Is life a circle, a journey that keeps repeating itself? This seems to be the question the playwright is asking in this amusing play. Lady Kitty, who gave up a boring life with her titled husband to run away with a young adventurer, watches her daughter-in-law, Elizabeth, about to do the same thing thirty years later. Can Kitty convince the younger woman to stay with her husband and avoid all the sorrow, pain and heartaches she has suffered? Late in the play the author appears to answer his questions by saying that it is not our choices that make us unhappy; it is our character. It is not what we do; it is what we are that is decisive. People with weak, trivial natures will be unhappy, no matter who they are with, or what they are doing. Instead of improving their character, they will always long for that someone or something or some place to make it all better. Those with stronger characters have a greater chance of happiness no matter what their choices have been.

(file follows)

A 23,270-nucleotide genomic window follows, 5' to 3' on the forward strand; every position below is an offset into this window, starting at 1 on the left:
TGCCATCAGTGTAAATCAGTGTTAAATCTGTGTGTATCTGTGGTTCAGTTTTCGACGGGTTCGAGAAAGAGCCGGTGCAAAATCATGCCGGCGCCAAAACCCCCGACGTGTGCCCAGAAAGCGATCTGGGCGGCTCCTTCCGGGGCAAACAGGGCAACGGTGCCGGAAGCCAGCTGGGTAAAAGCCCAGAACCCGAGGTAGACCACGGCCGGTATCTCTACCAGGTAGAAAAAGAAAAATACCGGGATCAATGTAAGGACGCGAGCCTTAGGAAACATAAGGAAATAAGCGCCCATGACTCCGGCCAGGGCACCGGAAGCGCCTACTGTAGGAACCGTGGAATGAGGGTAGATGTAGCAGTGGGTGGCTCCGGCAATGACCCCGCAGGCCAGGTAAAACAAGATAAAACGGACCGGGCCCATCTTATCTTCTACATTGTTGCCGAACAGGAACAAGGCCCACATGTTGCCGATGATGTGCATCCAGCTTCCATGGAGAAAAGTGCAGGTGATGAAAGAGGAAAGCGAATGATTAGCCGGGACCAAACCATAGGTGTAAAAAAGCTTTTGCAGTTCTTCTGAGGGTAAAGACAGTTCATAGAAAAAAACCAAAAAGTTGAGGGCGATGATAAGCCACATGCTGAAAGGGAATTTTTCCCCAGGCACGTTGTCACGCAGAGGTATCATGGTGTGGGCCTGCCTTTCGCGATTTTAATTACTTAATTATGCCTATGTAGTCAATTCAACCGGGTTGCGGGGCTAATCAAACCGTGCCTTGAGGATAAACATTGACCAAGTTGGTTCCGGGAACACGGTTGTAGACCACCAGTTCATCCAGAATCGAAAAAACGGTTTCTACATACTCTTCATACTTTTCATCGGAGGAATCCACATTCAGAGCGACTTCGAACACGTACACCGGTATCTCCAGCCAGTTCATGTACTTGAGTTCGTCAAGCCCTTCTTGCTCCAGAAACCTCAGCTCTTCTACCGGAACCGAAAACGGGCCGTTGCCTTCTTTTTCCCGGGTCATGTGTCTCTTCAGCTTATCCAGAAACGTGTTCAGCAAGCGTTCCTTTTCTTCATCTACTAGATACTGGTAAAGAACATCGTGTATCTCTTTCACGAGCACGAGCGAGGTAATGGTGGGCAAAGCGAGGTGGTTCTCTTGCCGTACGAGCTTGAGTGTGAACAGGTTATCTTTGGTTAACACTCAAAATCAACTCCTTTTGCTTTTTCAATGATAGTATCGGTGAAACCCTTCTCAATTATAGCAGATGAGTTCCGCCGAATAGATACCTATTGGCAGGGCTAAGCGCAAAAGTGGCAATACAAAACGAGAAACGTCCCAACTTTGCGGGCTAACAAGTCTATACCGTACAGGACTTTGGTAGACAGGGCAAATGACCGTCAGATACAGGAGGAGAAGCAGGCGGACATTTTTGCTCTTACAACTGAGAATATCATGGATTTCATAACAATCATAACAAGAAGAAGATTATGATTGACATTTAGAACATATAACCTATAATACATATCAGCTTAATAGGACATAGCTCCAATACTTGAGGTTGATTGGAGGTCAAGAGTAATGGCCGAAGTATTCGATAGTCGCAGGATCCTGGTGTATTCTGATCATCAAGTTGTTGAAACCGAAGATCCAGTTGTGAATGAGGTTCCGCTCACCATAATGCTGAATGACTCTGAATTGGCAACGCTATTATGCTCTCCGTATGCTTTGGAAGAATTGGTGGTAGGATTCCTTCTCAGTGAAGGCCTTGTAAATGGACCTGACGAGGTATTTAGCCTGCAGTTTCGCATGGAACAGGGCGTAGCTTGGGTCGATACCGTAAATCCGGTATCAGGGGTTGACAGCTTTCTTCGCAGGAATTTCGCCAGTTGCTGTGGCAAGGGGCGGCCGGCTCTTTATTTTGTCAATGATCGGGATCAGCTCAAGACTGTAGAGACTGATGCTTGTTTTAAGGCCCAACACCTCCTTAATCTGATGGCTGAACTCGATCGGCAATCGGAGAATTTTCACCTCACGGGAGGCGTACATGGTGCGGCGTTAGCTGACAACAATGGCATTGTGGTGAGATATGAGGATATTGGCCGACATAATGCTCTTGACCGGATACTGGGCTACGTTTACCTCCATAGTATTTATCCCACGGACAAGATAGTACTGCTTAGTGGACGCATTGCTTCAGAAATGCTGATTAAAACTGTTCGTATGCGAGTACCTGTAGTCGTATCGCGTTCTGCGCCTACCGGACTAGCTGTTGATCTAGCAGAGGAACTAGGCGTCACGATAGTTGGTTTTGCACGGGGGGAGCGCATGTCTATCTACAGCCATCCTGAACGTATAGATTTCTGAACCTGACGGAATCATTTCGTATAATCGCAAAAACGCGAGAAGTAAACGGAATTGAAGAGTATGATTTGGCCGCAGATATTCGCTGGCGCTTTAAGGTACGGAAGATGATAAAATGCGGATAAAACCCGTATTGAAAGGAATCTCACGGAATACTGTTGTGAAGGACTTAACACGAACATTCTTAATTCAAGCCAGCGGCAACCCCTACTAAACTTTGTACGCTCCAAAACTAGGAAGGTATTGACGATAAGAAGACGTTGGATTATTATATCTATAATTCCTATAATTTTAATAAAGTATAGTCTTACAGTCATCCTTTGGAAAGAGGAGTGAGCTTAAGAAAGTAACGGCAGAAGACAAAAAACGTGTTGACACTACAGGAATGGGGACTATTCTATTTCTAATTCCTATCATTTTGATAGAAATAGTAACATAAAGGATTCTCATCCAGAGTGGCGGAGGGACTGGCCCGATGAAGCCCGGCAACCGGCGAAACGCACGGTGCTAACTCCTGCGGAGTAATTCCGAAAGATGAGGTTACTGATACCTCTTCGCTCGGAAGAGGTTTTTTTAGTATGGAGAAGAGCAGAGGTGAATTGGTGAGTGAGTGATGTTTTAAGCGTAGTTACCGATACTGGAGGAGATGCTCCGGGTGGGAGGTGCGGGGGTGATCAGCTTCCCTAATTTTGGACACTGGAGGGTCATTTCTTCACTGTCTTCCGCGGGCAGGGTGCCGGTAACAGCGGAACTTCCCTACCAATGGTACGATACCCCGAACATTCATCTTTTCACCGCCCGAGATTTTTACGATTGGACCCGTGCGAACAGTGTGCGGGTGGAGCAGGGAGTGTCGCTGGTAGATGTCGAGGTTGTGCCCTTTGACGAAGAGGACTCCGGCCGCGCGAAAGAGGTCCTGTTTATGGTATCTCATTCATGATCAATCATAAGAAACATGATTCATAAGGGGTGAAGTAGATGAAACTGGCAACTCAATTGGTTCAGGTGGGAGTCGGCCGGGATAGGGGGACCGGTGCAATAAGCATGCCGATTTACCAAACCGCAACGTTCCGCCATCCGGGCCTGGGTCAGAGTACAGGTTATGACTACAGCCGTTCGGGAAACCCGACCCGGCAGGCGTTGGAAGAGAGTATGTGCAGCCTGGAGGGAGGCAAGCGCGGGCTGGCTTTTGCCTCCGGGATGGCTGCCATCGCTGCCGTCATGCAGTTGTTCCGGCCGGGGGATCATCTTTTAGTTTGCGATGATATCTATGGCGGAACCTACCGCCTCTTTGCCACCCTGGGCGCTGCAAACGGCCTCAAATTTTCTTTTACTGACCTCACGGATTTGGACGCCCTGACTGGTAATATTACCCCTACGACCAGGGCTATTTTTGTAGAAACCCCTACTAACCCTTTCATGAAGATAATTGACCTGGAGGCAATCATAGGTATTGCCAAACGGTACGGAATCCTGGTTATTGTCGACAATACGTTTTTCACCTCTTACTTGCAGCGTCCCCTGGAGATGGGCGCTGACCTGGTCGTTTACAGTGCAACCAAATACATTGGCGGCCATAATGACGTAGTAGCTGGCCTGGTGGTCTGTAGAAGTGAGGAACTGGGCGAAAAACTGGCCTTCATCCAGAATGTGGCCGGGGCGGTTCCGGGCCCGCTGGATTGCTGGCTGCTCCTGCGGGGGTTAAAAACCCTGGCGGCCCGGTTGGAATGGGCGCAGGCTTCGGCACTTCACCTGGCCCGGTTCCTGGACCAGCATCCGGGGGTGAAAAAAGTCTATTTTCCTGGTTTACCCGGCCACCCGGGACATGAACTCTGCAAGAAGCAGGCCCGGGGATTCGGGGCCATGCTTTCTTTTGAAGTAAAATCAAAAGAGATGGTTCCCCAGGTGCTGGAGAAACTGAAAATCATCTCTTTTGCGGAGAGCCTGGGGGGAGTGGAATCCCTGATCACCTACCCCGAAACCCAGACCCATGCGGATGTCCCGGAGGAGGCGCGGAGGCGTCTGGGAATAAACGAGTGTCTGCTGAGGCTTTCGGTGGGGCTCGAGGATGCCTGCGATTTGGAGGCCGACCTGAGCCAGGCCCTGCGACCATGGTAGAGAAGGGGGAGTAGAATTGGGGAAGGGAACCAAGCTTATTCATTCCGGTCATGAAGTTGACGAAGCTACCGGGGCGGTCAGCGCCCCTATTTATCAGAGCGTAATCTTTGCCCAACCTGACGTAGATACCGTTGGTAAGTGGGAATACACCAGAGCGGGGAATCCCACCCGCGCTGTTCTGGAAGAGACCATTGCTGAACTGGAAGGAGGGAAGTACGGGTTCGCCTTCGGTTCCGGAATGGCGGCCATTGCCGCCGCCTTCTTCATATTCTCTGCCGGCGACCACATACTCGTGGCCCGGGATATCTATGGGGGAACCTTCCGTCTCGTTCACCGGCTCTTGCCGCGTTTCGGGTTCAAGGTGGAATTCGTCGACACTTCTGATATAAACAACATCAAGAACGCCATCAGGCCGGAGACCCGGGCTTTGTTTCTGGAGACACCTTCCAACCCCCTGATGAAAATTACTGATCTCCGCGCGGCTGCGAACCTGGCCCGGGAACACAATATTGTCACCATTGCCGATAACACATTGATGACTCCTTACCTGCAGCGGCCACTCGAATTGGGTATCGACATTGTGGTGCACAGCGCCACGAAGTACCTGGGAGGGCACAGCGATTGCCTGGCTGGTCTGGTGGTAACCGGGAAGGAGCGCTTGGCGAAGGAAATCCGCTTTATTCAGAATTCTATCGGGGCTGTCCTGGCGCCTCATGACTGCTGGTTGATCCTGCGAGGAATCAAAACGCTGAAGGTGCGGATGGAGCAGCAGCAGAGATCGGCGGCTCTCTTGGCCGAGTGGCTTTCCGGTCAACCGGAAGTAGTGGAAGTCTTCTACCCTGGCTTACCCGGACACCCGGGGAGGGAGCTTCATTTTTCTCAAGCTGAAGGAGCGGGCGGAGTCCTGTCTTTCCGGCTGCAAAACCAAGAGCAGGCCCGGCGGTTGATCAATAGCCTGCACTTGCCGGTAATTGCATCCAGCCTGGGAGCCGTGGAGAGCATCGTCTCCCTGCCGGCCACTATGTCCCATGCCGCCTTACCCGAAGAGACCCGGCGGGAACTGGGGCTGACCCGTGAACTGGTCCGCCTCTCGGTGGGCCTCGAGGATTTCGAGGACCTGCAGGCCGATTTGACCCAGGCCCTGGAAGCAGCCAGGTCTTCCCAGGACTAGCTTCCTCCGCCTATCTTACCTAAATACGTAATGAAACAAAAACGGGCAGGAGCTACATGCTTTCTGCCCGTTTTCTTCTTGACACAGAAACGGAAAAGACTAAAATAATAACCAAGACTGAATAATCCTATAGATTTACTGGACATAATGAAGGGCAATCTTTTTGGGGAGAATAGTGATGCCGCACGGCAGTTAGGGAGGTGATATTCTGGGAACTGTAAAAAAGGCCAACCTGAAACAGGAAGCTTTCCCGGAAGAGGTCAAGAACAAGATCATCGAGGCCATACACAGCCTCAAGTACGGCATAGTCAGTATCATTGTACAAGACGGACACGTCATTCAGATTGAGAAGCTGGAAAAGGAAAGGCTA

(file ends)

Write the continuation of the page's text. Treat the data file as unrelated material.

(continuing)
THE CIRCLE (recently voted one of the 100 greatest plays of the last century by the National Theatre of Great Britain) has always been considered Maugham’s finest work for the stage. It was a public and critical success from the beginning. It grips and entertains to the very end and achieves a fine balance between comedy and deeper feeling. The characters are wonderfully funny and witty as they deal with scandalous behaviour. Their misbehaving, though set in 1921, is not unlike what one observes in society today.